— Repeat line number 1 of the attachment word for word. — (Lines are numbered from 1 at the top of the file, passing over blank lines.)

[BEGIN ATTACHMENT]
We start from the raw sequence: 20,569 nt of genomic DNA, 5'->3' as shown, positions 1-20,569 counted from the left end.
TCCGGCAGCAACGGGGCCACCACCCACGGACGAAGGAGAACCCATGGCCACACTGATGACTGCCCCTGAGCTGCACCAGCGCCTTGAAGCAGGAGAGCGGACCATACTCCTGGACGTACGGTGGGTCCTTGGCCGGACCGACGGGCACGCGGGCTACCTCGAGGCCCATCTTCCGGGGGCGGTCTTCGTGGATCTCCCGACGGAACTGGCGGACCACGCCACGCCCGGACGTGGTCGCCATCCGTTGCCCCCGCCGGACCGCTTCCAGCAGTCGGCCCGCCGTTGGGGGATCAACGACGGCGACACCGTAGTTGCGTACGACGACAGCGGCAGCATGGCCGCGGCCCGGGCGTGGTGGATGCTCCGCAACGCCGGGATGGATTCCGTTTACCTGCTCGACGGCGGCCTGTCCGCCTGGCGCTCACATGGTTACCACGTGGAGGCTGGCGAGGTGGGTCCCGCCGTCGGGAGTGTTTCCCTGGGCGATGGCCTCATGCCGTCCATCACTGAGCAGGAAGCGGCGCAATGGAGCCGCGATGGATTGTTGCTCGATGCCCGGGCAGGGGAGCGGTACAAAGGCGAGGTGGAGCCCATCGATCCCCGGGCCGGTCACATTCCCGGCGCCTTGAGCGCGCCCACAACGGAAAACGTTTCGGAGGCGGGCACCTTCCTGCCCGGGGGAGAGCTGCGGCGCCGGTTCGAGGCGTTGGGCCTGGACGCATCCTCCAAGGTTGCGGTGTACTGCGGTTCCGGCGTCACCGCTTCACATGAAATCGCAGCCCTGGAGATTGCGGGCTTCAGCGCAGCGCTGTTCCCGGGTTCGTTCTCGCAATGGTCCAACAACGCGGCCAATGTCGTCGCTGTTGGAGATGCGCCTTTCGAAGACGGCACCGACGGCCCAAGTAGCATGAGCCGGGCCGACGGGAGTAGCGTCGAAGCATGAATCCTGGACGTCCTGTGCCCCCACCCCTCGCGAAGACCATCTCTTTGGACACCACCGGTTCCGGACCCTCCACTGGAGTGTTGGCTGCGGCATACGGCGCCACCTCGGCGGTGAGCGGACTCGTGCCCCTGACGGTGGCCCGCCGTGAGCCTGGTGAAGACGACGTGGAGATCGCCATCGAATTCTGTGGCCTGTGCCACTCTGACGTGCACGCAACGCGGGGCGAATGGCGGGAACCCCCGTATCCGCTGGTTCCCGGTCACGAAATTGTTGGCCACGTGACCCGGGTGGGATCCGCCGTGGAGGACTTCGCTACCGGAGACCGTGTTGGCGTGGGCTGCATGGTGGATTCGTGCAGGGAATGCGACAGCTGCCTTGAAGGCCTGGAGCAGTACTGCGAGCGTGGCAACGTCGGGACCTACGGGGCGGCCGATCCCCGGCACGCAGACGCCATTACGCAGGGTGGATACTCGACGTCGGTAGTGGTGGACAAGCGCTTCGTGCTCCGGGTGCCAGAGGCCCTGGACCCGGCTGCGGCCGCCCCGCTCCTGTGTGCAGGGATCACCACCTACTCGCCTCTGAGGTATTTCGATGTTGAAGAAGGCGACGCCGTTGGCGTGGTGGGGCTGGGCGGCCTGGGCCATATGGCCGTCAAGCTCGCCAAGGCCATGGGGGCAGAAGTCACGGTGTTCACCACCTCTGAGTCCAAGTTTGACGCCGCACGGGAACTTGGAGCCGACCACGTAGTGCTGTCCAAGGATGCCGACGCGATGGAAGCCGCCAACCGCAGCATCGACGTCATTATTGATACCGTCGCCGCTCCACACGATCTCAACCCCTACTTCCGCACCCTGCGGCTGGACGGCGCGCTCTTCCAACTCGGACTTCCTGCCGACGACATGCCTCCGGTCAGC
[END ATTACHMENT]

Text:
We start from the raw sequence: 20,569 nt of genomic DNA, 5'->3' as shown, positions 1-20,569 counted from the left end.